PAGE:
What About Minimum Reaction Time?
Should ‘we should be concerned when AIs start reacting to events quicker than people’?
Yes, I think we should. Also that time has already come and gone, as anyone familiar with financial markets or AIs knows. GPT-4 happens to be ‘slow’ in some ways right now, but it is far faster than humans in others, most other current AI systems are universally faster than humans, and future AI systems will doubtless be far faster than us in all ways that matter.
Inevitably, AIs will be interacting with each other far faster than humans can process info. It would be wise to tackle with the implications now. Could we meaningfully impose some sort of rate limitation?
If we did impose such a restriction, there would be many places it did not meaningfully bind and was at most slightly annoying, and other places where it very much did bind.
An exciting potential upside would be if this reaction time applied during training, and it greatly slowed the training of newer models, while noting the enforcement and international agreement issues this implies.
One big problem with this proposal is that there is a trade-off between model capabilities and model speed. The bigger and more capable the model, and thus the more dangerous in most ways, the slower it will run. If you introduce a minimum reaction time, you are pushing people towards developing and using more dangerous models, and towards more complex reactions designed to minimize the number of reaction steps, which could be importantly wasteful and distortionary.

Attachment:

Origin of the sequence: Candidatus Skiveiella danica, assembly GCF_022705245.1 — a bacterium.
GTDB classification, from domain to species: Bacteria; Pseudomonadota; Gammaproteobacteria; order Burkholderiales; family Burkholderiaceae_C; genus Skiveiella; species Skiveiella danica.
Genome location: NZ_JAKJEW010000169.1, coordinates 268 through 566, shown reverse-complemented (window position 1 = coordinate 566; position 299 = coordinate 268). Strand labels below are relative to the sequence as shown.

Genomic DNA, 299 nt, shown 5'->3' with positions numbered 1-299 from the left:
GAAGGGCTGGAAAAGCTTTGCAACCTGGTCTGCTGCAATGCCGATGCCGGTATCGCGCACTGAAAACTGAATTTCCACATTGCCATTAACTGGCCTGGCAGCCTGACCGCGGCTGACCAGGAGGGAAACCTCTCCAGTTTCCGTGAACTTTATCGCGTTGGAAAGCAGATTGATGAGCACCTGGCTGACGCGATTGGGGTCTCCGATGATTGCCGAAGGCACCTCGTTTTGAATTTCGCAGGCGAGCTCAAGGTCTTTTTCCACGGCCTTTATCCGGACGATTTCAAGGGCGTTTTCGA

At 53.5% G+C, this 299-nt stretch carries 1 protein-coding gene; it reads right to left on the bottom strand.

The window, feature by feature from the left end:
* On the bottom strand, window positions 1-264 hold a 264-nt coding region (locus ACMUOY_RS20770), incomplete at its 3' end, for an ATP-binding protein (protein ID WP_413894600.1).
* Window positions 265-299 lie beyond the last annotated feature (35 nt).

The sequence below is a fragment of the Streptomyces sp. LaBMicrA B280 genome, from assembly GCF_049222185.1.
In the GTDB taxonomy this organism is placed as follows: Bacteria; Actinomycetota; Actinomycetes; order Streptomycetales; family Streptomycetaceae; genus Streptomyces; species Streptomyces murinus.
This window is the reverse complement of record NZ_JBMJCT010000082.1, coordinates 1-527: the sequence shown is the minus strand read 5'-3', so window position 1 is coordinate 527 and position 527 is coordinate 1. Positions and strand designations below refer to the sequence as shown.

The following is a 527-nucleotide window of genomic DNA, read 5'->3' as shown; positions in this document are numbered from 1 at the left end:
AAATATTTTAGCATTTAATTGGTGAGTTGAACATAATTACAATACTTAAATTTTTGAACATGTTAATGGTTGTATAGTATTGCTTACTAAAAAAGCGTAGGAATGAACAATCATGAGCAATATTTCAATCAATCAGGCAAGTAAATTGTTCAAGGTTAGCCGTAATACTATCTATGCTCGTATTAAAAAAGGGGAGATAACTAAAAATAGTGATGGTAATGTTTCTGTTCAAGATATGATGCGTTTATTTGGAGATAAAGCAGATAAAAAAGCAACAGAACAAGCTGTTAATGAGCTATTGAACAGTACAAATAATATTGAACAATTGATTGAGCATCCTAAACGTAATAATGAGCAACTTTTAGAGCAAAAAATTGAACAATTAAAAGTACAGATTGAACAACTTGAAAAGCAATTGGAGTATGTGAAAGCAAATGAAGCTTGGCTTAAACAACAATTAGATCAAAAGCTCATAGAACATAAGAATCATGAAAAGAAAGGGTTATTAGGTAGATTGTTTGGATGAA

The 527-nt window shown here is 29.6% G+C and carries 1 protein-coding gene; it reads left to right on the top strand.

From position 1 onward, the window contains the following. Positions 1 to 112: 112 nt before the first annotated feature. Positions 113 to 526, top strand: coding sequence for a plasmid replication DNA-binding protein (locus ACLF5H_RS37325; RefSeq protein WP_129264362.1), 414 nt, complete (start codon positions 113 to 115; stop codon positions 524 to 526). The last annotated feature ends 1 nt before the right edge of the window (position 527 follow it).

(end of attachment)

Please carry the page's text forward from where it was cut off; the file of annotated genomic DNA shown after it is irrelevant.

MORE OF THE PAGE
Centrally, I notice that this is another case where all the standard anti-restriction, anti-regulation arguments come right back into play. In the financial markets an unrestricted agent is going to eat the restricted one’s lunch in an eyeblink. Many other such cases, too.
If AIs are constantly interacting with each other at faster-than-human speed, and meaningful restrictions are imposed on ours but not on others, isn’t that a huge strategic issue? If they are imposed on everyone, doesn’t this slow economic growth?
Why doesn’t this fail under the broad ‘lose to China’ objection? If we don’t build the fast AI someone else will, or even easier if we don’t run our AIs fast someone else will run them faster. It would be very easy for the open source people to take the wait command out of their function calls or some financial firm to cheat on this, and that’s that. Not a very dignified way to die, I’d say.